The Budget on 3 March revealed that, following Brexit taking proper effect on 1 January, the UK’s implementation of the Interest and Royalties Directive would be repealed from 01 June. Multinational groups should review their structures to check whether UK-resident payers of interest or royalties to associated entities in EU Member States will need to withhold tax at source and pay it to HMRC.
The Interest and Royalties Directive
Under the EU’s Interest & Royalties Directive (“the Directive”), there is no requirement to withhold tax at source on payments of interest or royalties to associated entities resident in other EU Member States, provided the relevant conditions are met.
Payments by EU resident payers to UK payees
Following the end of the Brexit transition period on 31 December 2020, the Directive ceased to apply to payments from EU resident entities to UK associates. This means that withholding tax potentially applies to such payments (if applicable under the domestic law of the Member State of residence of the payer) at the rate specified in the double tax treaty between the UK and the relevant Member State. In some cases, the payment is exempt under the treaty. In other cases, there is entitlement to withhold tax at a lower rate than the standard domestic law rate e.g. an Italian payer of interest to a UK entity must withhold tax at 10%. This was a known consequence of Brexit; a similar position arises in respect of dividend payments under the EU’s Parent-Subsidiary Directive.
Payments by UK resident payers to EU payees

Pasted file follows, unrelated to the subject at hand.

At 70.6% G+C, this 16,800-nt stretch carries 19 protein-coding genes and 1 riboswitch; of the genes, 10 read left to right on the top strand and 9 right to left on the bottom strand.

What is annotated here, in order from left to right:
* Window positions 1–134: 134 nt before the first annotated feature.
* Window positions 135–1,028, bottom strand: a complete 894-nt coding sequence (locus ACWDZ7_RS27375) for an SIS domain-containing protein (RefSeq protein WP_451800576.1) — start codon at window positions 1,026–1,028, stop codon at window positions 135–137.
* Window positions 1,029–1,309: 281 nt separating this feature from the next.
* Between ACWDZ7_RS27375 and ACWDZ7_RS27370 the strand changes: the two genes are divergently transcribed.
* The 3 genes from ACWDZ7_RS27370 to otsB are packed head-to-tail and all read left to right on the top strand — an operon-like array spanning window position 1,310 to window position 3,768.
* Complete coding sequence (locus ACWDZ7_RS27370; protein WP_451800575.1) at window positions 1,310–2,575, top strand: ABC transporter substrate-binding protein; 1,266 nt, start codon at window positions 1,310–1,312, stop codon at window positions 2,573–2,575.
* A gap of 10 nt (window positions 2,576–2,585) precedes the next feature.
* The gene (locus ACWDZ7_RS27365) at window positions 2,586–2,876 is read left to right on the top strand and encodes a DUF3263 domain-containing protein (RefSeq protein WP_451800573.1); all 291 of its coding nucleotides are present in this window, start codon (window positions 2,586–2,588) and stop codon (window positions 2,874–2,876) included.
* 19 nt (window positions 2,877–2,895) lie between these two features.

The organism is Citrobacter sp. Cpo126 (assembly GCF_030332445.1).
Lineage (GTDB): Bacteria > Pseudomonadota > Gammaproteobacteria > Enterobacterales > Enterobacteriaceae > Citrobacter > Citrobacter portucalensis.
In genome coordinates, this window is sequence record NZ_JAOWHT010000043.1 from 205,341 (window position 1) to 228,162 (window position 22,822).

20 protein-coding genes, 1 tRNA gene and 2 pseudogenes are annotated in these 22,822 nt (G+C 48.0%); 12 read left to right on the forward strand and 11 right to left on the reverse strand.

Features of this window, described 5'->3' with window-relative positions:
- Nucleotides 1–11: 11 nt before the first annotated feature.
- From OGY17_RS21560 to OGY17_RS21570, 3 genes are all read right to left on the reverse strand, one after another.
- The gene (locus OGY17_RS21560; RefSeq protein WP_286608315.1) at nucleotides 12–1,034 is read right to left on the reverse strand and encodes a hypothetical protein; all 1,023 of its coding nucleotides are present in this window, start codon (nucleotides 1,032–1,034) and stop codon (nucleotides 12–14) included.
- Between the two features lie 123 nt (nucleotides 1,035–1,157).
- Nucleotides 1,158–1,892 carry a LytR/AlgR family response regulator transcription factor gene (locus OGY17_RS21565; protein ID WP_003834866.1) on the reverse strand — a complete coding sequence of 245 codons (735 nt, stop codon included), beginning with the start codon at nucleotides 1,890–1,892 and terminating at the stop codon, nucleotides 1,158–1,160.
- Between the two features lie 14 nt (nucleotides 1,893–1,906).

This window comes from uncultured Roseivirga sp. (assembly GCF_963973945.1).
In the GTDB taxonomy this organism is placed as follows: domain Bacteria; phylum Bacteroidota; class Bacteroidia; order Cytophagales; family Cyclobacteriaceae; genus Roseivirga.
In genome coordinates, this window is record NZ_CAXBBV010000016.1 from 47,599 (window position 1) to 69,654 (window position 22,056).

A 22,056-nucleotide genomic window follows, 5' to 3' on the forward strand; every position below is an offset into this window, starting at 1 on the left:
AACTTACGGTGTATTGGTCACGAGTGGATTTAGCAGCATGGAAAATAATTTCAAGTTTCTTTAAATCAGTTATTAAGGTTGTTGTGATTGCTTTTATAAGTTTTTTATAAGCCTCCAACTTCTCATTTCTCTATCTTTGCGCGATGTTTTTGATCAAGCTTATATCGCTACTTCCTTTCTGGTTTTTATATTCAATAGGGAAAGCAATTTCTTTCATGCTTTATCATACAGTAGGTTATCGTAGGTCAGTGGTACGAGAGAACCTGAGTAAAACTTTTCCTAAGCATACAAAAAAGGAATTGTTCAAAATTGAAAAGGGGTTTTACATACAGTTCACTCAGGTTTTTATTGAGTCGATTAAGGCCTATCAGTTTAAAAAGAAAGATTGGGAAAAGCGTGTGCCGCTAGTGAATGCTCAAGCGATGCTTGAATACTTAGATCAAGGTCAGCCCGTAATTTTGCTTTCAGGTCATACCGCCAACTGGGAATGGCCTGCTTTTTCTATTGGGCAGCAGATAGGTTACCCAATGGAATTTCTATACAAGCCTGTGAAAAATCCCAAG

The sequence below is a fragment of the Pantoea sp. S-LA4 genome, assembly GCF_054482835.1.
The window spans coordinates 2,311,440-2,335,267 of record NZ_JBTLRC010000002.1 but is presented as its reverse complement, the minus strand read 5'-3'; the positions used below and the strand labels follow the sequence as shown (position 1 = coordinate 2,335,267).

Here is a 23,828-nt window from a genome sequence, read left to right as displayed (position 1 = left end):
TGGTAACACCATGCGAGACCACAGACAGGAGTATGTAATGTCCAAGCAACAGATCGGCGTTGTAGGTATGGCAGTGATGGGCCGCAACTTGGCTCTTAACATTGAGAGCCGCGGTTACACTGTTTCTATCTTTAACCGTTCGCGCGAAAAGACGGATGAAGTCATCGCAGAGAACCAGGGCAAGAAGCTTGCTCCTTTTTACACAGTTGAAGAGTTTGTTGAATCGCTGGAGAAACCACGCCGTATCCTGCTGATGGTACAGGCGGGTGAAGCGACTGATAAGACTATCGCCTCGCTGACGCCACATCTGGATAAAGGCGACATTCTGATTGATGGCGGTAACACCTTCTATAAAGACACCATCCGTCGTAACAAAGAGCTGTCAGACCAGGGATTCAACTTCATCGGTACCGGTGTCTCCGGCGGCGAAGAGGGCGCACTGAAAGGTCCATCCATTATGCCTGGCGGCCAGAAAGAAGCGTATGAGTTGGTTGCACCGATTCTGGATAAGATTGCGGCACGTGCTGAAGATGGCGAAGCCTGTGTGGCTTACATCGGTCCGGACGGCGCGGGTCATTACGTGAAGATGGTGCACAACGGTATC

Under UK law, withholding tax applies to payments of interest and royalties to non-UK resident payees. Payments from the UK which met the relevant conditions benefitted from the provisions of the Directive, which were implemented into UK law and remained in force at the end of the transition period. It was announced in the Budget of 03 March that the UK would repeal that law with effect from 1 June 2021. From that date, withholding tax will apply to payments from the UK to residents of EU Member States at the rate specified in the double tax treaty between the UK and the relevant Member State. In some cases e.g. on payment of a royalty to a Luxembourg resident, withholding tax at 5% will apply. Anti-avoidance provisions will apply so that any attempt to accelerate payments with a main purpose of taking advantage of the current law will result in the new position applying to such payments with effect from Budget day on 03 March (rather than 01 June), negating any such arrangement. A similar amendment is not necessary in respect of the Parent-Subsidiary Directive as the UK does not impose withholding tax on dividends.
It is known that the UK is involved in discussions with a number of EU Member States to renegotiate the terms of the UK’s double tax treaties with them, which might lead to removal of some or all of the potential withholding tax costs. Until that happens, groups should be aware that withholding tax is likely to be an issue on both UK inbound and outbound payments of interest and royalties. Where tax has been withheld, it can be reclaimed by the payee but limits apply to the amount that can be reclaimed and the process is not a quick one (although it can be expedited in some cases).